Huffpost Taste

You Can Thank The South For Koolickles (Pickles In A Kool-Aid Bath)

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It's about time someone put their pickle in the Kool-Aid.

This is not a sexual innuendo -- get your mind out of the gutter, folks -- but real talk. If you have a dill pickle, a glass of Kool-Aid and a want for a sweet and sour, the natural thing to do is to steep said pickle into the electrically-colored sweet Kool-Aid drink. That's what happened in the Delta region of Mississippi, and it's how the Kool-Aid pickle came to exist.

Kool-Aid pickles, sometimes referred to as Koolickles, are an unnaturally colored pickle -- usually red, as that's the most popular Kool-Aid "flavor" -- that have been slowly creeping their way out of the Delta from whence they were born. Exactly where and when they started is unknown, nor is it of particular importance. What is important, however, is what a good idea it is.

Why in the world did it take so long to come to be? Kool-Aid has been around for almost a full century now, and pickles have been around for millennia. People have just been slow on the uptake.

The Kool-Aid pickle isn't the first iteration of a hacked sweet and sour pickle. A couple generations ago, the craziest among us used to jab a peppermint stick in the center of a dill pickle and let it dissolve to get the sweet and sour effect. After that, there was the straight dipping of the pickle into the Kool-Aid powder. And in the last generation, finally, the pickle gets a Kool-Aid bath for that quick sweet and sour effect. Plus, it turns neon red, which is an awesome bonus.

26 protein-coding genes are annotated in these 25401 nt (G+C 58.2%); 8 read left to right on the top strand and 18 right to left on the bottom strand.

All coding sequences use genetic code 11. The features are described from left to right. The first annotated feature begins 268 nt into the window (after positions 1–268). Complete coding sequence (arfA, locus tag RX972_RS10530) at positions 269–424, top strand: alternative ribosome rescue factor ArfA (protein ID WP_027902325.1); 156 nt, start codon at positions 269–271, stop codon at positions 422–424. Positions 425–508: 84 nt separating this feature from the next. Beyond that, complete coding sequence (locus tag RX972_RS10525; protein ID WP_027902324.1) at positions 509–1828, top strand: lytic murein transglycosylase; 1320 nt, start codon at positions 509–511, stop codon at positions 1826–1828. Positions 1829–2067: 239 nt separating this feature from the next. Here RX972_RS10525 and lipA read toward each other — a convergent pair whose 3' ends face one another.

koolickle

Now that we're all up to speed on the history of hacked sweet and sours, let's get to the heart of the matter: how do you eat a Koolickle if you don't live in the Delta south? Easy, you make one. It requires absolutely no pickling skills, just a gallon of dill pickles, a pound of sugar and two packets of Kool-Aid (the flavor is up to you). Cut the pickles in half, add them to a jar with their brine, sugar, and Kool-Aid. Mix it all together and let sit in your fridge for a week. That's it. (If you need a more thorough explanation, let food blogger I Believe I Can Fry walk you through the process.)

Eat it as a snack and revel in your oddly-colored, yet great-tasting pickle. It's a flavor of the present-day South you can partake in no matter where you live.

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How to Make Koolickles, Kool-Aid Soaked Pickles | Serious Eats

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